– Refer to similar situations. If the child has been in a school-like setting before, tell them it will be mostly the same but people speak a different tongue that they will need to learn. If you and your partner speak different languages at home, say ‘you know how mom and dad speak differently? At school they will speak differently from mom and dad but you will not be able to understand what they are saying at first, you will need to learn this’.

– Show confidence & optimism. Inside, you might be very scared and concerned for this transition. Your child will look at you to find some instruction as to how they should feel about this change. If you are scared, your child may take over this fear (after all, you are the one that knows what is coming). When talking with your child, express that you believe they will adjust and make a positive experience out of this. It may not always be easy, but you will come out on the other end of this.

– Visit the school. Before the actual start, visit the school as much as you can so that your child can become familiar with the environment. Most schools in the Netherlands will have some ‘wen-dagen’ (acclimatization days) to ease young children’s transition to the new school. Even if that is not the case, you can visit the school building and look at it from the outside, watch the playground, maybe get a tour inside and meet the teacher.

– Learn as much of the language as you can before the start of school. Maybe you can find a tutor for a few weeks or months before the school starts to make your child more familiar with the language. You can also help your child become more familiar with the language by learning some basic words that he will surely need (food, drink, toilet, teacher, sick, counting 1 to 10, etc.), learn nursery rhymes in the new language or watch television in that language.

– Discuss with your child how to communicate with the teacher, in case they cannot follow the instructions or find it hard to express themselves. Share these strategies with the teachers too so that they can respond appropriately when your child communicates their discomfort.

There are many things you can do to prepare your young child before starting school in a new language, but the most important thing to remember is that prevention is better than cure, and with a good preparation you may be able to prevent a great deal of communication frustration for your child in the classroom.

Next to post on this blog: how to support your child once they entered school in the new language.

How Jake made the Netherlands his new home

This is the story of Jake. Jake is a self-aware 10 year old boy. Jake used to live in the USA, but a few months ago his parents decided to move to the Netherlands, to a curious place called The Hague. Jake was looking forwards to the move, he saw the move as an exciting chance to make new friends and experience a new environment. And his old friends? Well, with the internet, skype and online games they would only really be a click away, wouldn’t they?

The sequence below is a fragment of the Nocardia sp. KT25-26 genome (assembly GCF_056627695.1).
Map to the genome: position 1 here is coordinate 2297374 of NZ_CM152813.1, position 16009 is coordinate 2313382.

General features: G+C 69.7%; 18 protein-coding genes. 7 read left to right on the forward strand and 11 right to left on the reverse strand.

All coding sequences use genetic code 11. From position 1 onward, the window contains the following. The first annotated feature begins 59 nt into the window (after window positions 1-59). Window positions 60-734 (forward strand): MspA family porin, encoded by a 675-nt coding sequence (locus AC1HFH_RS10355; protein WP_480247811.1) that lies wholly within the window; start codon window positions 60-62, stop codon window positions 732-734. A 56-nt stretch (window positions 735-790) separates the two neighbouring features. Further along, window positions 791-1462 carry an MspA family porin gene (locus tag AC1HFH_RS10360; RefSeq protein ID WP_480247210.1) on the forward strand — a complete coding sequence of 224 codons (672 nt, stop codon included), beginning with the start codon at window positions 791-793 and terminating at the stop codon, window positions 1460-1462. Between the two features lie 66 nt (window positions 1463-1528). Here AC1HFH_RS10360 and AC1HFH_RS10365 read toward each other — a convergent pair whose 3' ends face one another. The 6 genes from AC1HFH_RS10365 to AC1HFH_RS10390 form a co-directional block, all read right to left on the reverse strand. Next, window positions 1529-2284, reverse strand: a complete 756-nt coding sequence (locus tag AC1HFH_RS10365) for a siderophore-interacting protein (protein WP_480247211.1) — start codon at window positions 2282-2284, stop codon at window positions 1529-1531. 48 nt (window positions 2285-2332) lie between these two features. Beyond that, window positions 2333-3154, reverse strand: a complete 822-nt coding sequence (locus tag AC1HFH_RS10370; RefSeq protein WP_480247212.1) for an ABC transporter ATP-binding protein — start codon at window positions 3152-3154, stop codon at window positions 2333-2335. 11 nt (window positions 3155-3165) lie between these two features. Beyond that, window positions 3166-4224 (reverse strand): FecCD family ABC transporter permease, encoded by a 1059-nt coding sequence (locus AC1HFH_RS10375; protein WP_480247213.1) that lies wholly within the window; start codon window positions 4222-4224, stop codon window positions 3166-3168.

Then reality kicks in

A few weeks after landing in the Netherlands, Jake finds himself home alone on a Wednesday afternoon. Disappointed. Making friends had not been so easy. In fact, Jake is very shy and has no clue how to approach the other children in his class. He only talks to them when the teacher says they have to work together, and even then, Jake and the other kid would only talk about the project shortly, agreeing upon the basics before they split to work on their own parts. Making friends in the USA had been easy, he had been in de same class since he started school, with the same peers who at some point had automatically become his friends. But not this time. This time it would take more. And his old friends? Staying in touch was not so easy after all, what with the time difference. Only for half an hour a day was it possible to talk to them, when they came home from school and right before he was supposed to go to sleep. And they already started to move on with their lives, they did not come online everyday anymore right after school to talk with Jake.

As a result of his disappointment Jake started to hate the Netherlands, to hate his parents for bringing him here and hate himself for being so shy and unable to make friends and to adapt to this new place. At home, Jake would often feel tired and fight with his parents while his grades in school were far below the average of his grades in the USA. Luckily, by this time his parents realized Jake was not coping with the changes very well and signed him up for Social Skills 4 Kids.

Yet with a little help…

At Social Skills 4 Kids, Jake learned how to approach other children. He learned how to ask others about their personal lives and this in turn led others to show more interest in Jake too. He learned how to cope with the changes and with rejection. Before the end of the course, Jake had become more confident and had made several friends in the Netherlands. The fights at home diminished and Jake was more able to appreciate the Dutch language and culture.


Social Skills 4 Kids


Social Skills 4 Kids is a 7 week group course for English speaking children between 7 and 12 years old. New groups are starting 2-3 times per school year at Expat Child Psychology.

Learn more about Social Skills 4 Kids!

* Expat Child Psychology respects the privacy of their clients. Jake is a fictional character whose story is inspired by several children who followed the course.